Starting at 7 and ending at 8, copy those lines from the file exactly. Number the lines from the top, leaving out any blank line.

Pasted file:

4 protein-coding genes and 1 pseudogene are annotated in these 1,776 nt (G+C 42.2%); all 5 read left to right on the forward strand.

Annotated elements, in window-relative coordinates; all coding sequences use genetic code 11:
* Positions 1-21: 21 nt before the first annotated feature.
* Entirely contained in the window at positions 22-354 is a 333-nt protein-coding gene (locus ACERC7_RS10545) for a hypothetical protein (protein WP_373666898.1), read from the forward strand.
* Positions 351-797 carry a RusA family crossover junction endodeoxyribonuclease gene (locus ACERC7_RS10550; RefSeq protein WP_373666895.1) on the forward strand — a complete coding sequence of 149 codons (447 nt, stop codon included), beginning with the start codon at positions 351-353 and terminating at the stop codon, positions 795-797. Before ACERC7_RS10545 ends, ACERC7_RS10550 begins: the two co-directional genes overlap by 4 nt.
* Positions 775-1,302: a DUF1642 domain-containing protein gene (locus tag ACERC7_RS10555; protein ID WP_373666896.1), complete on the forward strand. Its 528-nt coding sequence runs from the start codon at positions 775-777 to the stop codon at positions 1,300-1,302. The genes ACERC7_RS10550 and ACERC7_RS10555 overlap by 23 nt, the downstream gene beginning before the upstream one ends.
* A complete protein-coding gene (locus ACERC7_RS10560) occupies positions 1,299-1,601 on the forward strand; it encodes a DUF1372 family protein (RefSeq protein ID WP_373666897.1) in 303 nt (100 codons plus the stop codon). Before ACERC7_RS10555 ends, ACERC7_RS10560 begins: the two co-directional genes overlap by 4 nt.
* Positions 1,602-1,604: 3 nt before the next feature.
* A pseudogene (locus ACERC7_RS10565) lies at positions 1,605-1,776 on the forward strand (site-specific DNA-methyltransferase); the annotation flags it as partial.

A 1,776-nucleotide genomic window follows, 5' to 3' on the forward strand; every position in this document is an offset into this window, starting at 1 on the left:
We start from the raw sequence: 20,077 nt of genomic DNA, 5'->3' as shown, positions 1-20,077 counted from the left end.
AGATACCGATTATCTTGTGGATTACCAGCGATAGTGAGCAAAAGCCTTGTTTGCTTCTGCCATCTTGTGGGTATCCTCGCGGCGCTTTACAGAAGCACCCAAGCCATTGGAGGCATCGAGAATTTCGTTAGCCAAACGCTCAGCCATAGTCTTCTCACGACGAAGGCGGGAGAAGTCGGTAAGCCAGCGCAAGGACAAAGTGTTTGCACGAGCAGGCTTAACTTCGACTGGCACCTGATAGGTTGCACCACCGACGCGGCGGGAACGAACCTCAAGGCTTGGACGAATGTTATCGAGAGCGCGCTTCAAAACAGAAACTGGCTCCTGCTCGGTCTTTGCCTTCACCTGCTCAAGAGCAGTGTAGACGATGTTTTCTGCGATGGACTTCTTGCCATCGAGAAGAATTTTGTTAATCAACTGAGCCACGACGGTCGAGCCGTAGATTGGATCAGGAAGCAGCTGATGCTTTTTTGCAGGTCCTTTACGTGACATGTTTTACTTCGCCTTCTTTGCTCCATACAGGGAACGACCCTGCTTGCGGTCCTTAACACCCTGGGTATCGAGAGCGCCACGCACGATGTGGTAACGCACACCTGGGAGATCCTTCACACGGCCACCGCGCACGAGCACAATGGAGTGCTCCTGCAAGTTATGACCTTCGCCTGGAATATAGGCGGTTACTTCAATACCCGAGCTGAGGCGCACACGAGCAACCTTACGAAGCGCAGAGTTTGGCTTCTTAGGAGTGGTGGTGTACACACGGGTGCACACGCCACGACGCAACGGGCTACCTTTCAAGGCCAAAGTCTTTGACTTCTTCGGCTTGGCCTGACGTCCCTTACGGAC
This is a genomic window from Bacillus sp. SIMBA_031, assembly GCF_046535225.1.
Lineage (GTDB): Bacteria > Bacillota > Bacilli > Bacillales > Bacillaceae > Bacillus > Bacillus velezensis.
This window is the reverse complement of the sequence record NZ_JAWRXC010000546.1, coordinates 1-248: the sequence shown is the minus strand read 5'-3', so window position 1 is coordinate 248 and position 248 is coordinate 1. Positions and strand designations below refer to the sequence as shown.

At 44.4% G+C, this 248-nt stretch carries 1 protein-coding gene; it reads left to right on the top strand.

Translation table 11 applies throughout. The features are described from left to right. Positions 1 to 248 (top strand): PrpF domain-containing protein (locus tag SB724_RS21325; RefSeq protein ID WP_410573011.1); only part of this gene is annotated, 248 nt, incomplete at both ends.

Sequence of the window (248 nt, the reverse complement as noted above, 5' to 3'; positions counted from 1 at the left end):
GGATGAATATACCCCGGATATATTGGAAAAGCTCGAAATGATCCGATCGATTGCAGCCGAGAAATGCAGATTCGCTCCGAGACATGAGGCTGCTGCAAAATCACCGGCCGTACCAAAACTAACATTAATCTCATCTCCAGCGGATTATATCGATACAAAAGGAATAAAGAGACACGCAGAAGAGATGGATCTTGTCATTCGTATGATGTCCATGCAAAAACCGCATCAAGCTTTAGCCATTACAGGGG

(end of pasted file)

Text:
* A complete protein-coding gene (locus ACERC7_RS10560) occupies positions 1,299-1,601 on the forward strand; it encodes a DUF1372 family protein (RefSeq protein ID WP_373666897.1) in 303 nt (100 codons plus the stop codon). Before ACERC7_RS10555 ends, ACERC7_RS10560 begins: the two co-directional genes overlap by 4 nt.
* Positions 1,602-1,604: 3 nt before the next feature.